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First report on Vitamin B9 production including quantitative analysis of its vitamers in the yeast Scheffersomyces stipitis



The demand for naturally derived products is continuously growing. Nutraceuticals such as pre- and post-biotics, antioxidants and vitamins are prominent examples in this scenario, but many of them are mainly produced by chemical synthesis. The global folate market is expected to register a CAGR of 5.3% from 2019 to 2024 and reach USD 1.02 billion by the end of 2024. Vitamin B9, commonly known as folate, is an essential micronutrient for humans. Acting as a cofactor in one-carbon transfer reactions, it is involved in many biochemical pathways, among which the synthesis of nucleotides and amino acids. In addition to plants, many microorganisms can naturally produce it, and this can pave the way for establishing production processes. In this work, we explored the use of Scheffersomyces stipitis for the production of natural vitamin B9 by microbial fermentation as a sustainable alternative to chemical synthesis.


Glucose and xylose are the main sugars released during the pretreatment and hydrolysis processes of several residual lignocellulosic biomasses (such as corn stover, wheat straw or bagasse). We optimized the growth conditions in minimal medium formulated with these sugars and investigated the key role of oxygenation and nitrogen source on folate production. Vitamin B9 production was first assessed in shake flasks and then in bioreactor, obtaining a folate production up to 3.7 ± 0.07 mg/L, which to date is the highest found in literature when considering wild type microorganisms. Moreover, the production of folate was almost entirely shifted toward reduced vitamers, which are those metabolically active for humans.


For the first time, the non-Saccharomyces yeast S. stipitis was used to produce folate. The results confirm its potential as a microbial cell factory for folate production, which can be also improved both by genetic engineering strategies and by fine-tuning the fermentation conditions and nutrient requirements.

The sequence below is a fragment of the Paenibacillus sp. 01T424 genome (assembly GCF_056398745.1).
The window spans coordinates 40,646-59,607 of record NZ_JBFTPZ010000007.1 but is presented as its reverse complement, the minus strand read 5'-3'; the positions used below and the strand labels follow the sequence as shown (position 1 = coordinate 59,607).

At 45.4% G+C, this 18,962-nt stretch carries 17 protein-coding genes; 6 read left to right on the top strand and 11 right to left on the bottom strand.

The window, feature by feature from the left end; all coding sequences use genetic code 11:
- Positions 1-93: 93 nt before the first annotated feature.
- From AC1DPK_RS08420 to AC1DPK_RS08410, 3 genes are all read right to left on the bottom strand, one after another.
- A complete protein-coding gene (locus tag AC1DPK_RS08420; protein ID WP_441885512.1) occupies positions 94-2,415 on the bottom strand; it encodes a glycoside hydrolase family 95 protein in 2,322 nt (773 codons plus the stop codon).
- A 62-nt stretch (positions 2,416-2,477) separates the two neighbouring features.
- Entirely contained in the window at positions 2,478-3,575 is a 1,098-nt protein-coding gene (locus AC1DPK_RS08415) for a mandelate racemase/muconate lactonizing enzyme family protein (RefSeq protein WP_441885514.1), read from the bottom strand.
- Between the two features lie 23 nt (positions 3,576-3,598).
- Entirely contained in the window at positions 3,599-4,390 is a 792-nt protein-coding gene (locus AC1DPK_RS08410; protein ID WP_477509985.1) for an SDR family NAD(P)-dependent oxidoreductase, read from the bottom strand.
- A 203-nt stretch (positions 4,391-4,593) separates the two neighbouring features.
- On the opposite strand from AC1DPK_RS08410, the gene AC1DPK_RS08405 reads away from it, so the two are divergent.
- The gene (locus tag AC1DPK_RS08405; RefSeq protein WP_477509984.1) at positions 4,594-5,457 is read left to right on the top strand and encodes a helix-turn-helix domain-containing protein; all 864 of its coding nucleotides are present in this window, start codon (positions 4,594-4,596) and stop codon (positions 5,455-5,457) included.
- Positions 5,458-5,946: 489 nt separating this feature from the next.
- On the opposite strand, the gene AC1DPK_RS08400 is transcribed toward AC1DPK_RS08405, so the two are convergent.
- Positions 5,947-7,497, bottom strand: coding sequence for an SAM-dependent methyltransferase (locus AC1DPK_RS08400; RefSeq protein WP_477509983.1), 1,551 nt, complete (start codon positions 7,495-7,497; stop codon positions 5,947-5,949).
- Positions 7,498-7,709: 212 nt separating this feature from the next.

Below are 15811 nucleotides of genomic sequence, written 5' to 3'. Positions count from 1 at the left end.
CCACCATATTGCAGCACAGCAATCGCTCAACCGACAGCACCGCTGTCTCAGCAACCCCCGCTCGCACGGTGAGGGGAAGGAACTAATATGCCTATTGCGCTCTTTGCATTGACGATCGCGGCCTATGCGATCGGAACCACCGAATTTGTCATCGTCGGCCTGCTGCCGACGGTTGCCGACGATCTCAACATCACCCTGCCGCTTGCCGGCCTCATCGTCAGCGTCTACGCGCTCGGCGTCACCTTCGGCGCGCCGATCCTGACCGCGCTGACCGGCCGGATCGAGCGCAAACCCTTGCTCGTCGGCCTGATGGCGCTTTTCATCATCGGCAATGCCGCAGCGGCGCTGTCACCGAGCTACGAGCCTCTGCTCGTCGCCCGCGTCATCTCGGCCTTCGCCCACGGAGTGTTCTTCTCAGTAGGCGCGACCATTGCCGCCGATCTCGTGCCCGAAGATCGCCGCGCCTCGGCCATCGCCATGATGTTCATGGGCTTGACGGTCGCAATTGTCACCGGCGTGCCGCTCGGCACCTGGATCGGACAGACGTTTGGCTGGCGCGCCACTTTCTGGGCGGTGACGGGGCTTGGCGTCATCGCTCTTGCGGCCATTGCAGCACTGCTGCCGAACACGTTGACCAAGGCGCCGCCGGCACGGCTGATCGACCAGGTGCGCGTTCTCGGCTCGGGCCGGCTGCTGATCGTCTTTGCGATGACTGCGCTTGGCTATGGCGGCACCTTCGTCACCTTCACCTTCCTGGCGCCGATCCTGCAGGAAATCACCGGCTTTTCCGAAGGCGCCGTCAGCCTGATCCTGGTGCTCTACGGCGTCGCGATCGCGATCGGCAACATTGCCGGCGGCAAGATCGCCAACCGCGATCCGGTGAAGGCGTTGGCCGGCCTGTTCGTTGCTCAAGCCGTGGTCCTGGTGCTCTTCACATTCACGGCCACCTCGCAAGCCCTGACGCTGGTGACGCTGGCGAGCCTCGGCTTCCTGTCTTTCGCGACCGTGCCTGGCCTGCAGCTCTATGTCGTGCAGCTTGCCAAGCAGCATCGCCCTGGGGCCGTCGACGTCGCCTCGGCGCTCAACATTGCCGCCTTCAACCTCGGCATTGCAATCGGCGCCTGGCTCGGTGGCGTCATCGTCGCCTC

Stephen DeFelici introduced the term “nutraceuticals” to categorize a wide range of molecules with a claimed medical or health benefit [1]. Over the past few years, a large number of new nutraceuticals has been launched on the food and pharmaceutical market, among which vitamins represent an important category. In a scenario of environmental sustainability, biotechnological production of vitamins is starting to replace the chemical synthesis [2], with interesting examples including vitamins B2, B12, C, and K [3,4,5,6]. However, a biotechnological process for the large-scale production of vitamin B9 (or folic acid, FA) has not been implemented yet, and the market still relies on its chemical production, which requires unsustainable, petroleum-based reagents [7].

Folate is the term encompassing the different natural forms of the water-soluble vitamin B9. All the vitamers share a common structure consisting in a pteridine ring linked to a molecule of para-aminobenzoic acid (pABA) by a methylene bridge, and one or more glutamyl residues. Humans depend on an adequate and constant intake of this essential nutrition component, as it is a central cofactor in many metabolic reactions required for biosynthetic and cellular processes, such as methylation reactions and the synthesis of DNA, RNA and proteins [8]. Indeed, the National Institute of Health (NIH) suggests a Recommended Dietary Allowance (RDA) of 400 μg dietary folate equivalents (DFE) for adults; the European Union (EU) suggests an RDA of 250 μg DFR. A higher intake (600–1000 μg DFE) is advised for pregnant women [9].

Nowadays, the most widely used vitamer for the formulation of food supplements is FA; however, this form is not bioactive, since humans require the activity of dihydrofolate reductase (DHFR) in the enterocytes [10] to reduce FA to one of its active forms (e.g., tetrahydrofolate (THF) and 5-methyl-THF (5MTHF)). The low reaction rate of DHFR [7] limits the absorption of FA, which might lead to its accumulation in the bloodstream. This could mask a vitamin B12 deficiency and increase the risk of developing prostate and colorectal cancer [11, 12]. Food supplements enriched with natural forms of folate—which contain the bioactive vitamers—could prevent this issue. Only plants and a few microorganisms possess the entire pathway for the de novo biosynthesis of these bioactive molecules: therefore, the development of more environmentally friendly processes using microorganisms to produce natural folate is becoming crucial [7].

Many studies have focused on the use of lactic acid bacteria—such as Lactococcus (Lc.) lactis and Streptococcus thermophilus—as potential producers, since they are commonly used in fermented dairy goods and thus can be applied to fortify such products [13]. However, lactic acid bacteria are well-known for their limitations and challenges on an industrial scale, among which the requirement of complex nutritional media for normal growth and a still difficult optimization and control of the metabolic activities [14]. Yeasts, on the other hand, are in general more robust than bacteria and less subject to contaminations, and thus are generally preferred for large-scale fermentations [15, 16]. Conveniently, different Saccharomyces cerevisiae strains and other yeasts such as Metschnikowia lochheadii, Debaryomyces melissophilus and Debaryomyces vanrijii have shown to be promising for folate synthesis, with production ranging from 40 to 140 μg/g of cell dry weight [17].